Rovanperä’s final skill to master

Toyota's WRC points leader has never led a gravel rally from the front before, in Portugal he'll get his first experience


He’s rapidly hurtling through the list.

World Rally Championship stage win? Check. World Rally Championship podium? Check. World Rally Championship victory? Check. World Rally Championship victory on all surfaces? Again, check.

On the evidence of the last two seasons – but particularly the early phases of 2022 – there really isn’t much that Kalle Rovanperä can’t do in a rally car.

But this week he faces arguably his toughest test yet. If he can master the difficulty of the challenge that lies ahead on Rally Portugal, he’ll move another dangerous step closer to ticking off the World Rally Championship title from his checklist too.

The challenge in question – tackling a gravel event as the championship leader.


It’s a task Sébastien Loeb used to eat for breakfast during his Citroën pomp, and one that’s long infuriated his WRC successor Sébastien Ogier. But he too found a way to mitigate the handicap of sweeping the road clean for his rivals, even when he was forced to do so for two days.

Now it’s Rovanperä’s turn.

The prodigious Finn has only ever led the world championship twice before this week’s event – and both of those times were heading onto the asphalt stages of the Croatia Rally where first on the road is often considered to be the optimum position on Friday, not the worst.

Leading the field away in four days’ time is therefore an entirely different prospect for the 21-year-old, and he’s only too aware of that.


In fact he was already thinking about it just an hour after winning Croatia when DirtFish spoke to him.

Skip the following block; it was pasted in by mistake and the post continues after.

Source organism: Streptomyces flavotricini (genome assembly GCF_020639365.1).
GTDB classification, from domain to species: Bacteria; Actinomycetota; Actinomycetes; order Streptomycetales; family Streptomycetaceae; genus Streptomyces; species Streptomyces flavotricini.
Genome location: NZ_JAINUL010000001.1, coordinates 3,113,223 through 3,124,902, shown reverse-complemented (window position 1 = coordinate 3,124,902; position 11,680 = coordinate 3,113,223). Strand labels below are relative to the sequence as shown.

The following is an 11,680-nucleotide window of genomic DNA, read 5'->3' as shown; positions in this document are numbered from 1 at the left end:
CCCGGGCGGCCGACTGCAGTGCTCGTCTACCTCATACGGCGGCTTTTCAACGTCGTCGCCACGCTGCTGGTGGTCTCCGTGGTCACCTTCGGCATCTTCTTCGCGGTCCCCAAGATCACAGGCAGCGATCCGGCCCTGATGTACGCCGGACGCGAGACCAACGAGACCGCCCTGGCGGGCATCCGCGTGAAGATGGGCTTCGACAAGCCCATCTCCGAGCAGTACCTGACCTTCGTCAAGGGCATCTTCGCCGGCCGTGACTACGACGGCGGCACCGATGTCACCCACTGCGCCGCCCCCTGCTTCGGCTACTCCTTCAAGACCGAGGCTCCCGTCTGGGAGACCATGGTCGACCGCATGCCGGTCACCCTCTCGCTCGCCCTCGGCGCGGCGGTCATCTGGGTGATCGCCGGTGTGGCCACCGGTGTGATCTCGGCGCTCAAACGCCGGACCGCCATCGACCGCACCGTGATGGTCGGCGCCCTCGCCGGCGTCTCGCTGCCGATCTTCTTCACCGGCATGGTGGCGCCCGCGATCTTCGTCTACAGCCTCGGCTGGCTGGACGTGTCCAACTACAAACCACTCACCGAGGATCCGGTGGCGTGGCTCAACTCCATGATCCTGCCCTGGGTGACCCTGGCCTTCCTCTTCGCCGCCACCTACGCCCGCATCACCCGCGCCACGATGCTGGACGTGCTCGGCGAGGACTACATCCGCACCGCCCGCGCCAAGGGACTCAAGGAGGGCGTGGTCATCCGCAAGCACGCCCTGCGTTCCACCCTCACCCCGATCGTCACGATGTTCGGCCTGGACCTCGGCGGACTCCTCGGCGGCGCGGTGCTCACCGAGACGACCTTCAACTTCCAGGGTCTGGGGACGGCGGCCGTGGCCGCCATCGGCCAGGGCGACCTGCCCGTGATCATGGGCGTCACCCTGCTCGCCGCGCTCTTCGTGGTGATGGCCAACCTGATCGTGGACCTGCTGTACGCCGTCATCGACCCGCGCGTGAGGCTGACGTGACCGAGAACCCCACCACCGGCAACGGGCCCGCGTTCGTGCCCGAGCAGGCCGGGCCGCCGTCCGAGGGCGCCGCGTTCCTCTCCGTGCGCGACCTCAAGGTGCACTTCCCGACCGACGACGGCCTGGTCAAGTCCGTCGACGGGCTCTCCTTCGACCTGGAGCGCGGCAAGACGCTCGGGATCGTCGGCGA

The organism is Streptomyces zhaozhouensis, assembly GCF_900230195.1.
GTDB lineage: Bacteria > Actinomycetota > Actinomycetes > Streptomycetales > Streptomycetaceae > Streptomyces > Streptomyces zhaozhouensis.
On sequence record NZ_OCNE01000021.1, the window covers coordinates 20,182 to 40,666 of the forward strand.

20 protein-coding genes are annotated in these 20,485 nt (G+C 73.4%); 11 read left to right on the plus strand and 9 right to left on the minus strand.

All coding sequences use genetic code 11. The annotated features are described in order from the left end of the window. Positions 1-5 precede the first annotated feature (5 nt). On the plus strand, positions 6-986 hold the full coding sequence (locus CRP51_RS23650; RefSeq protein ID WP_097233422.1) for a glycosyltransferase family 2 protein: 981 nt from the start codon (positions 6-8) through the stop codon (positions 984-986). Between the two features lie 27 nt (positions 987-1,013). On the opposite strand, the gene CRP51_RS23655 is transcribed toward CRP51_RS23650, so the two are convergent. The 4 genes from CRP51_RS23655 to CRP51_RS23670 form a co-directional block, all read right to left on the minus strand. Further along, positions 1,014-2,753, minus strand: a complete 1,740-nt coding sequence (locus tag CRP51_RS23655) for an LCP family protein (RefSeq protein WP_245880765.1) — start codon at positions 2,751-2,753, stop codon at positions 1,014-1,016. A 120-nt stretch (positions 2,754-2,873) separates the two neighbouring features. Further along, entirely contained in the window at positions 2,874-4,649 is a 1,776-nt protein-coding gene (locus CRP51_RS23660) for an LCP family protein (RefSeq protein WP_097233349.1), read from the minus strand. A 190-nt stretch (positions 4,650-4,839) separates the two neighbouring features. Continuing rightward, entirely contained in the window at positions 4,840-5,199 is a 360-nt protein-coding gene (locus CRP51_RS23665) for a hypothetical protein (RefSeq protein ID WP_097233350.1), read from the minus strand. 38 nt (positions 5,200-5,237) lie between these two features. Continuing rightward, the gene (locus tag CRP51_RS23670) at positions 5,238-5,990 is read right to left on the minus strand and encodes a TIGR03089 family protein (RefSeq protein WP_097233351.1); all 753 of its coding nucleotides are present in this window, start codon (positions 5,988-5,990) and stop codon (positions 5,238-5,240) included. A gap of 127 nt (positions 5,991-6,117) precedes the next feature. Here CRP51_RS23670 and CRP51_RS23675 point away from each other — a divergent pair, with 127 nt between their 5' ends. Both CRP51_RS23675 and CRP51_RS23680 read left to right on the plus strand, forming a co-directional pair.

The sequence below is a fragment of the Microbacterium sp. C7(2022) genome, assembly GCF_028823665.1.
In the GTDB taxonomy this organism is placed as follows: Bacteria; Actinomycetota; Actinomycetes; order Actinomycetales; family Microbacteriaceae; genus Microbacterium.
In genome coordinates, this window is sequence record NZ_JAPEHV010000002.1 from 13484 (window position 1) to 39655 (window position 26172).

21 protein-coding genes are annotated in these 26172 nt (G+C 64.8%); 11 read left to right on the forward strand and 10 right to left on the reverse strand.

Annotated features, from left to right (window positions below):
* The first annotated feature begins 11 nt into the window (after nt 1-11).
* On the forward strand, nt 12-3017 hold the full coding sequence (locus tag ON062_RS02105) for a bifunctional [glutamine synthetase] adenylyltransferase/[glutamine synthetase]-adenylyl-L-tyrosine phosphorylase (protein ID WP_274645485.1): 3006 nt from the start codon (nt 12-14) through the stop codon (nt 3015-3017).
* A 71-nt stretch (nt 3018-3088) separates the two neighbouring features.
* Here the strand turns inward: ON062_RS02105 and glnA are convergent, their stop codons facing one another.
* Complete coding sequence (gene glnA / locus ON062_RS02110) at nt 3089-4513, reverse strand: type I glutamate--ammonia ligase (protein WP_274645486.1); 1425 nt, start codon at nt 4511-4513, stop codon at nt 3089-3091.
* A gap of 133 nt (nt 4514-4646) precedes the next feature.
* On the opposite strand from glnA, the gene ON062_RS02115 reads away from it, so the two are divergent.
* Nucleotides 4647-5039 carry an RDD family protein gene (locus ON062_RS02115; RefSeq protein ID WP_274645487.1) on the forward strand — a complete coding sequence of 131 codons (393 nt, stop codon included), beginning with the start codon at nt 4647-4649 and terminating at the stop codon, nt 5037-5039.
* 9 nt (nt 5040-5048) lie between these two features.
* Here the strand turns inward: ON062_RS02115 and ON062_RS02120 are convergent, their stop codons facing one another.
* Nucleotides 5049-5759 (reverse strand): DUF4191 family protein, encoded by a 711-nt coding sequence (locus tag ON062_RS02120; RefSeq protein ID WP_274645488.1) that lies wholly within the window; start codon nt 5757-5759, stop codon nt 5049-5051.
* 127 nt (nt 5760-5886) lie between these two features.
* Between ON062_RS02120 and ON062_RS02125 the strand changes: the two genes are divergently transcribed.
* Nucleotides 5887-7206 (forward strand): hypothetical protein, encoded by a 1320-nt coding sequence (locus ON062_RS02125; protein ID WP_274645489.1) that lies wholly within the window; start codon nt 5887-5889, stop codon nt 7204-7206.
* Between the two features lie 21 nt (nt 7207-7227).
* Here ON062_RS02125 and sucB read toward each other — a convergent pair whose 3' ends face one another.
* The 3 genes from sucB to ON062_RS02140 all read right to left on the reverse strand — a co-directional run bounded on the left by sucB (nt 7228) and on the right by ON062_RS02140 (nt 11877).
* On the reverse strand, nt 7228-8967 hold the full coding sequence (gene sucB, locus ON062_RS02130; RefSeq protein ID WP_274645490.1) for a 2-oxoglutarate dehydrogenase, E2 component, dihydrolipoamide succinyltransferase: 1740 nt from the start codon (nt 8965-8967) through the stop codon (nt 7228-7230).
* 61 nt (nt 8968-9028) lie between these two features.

“Of course, now it has been going well and everything is good. Of course, after this one we will have tough events when opening the road but yeah, I’m happy everything is going well and the driving and pace is really good,” he said.

Pressed on his Portugal reference, Rovanperä added: “Of course, it’s going to be tough. I don’t have so much experience of being the first car on gravel, so that’s something that we need to learn and try to be clever to still bring good points.”

The need to be “clever” is totally key to what lies ahead, particularly in Portugal. The entry has swelled with both Loeb and Ogier back for another crack of the whip, so Rovanperä has 11 rivals to beat in Rally1 cars.

And lots of them will fancy their chances. Team-mate Elfyn Evans is still down in ninth and so has a brilliant road position, Ogier is one spot ahead while Hyundai’s Dani Sordo is at the very back of the field as he embarks on his first event of the season.

What Rovanperä mustn’t do is concern himself over their pace. By all accounts these three drivers, plus others like Ott Tänak (fifth on the road), should be faster than the championship leader on Friday.

The skill isn’t in beating them, it’s in keeping tabs with them. Rovanperä can’t afford to ship a minute as his weekend is then all but over, but if he can keep his deficit to half of that it’ll be as good as leading the rally as he’ll have done all that he can with what’s at his disposal.


If he can indeed master it, it’ll make his championship charge so much more robust. Does he have the patience and intelligence to do so?

This week will provide us the first hints but, given his recent form and tender age, it’s an experience the currently unpractised Rovanperä is surely set to become a veteran at in the not too distant future.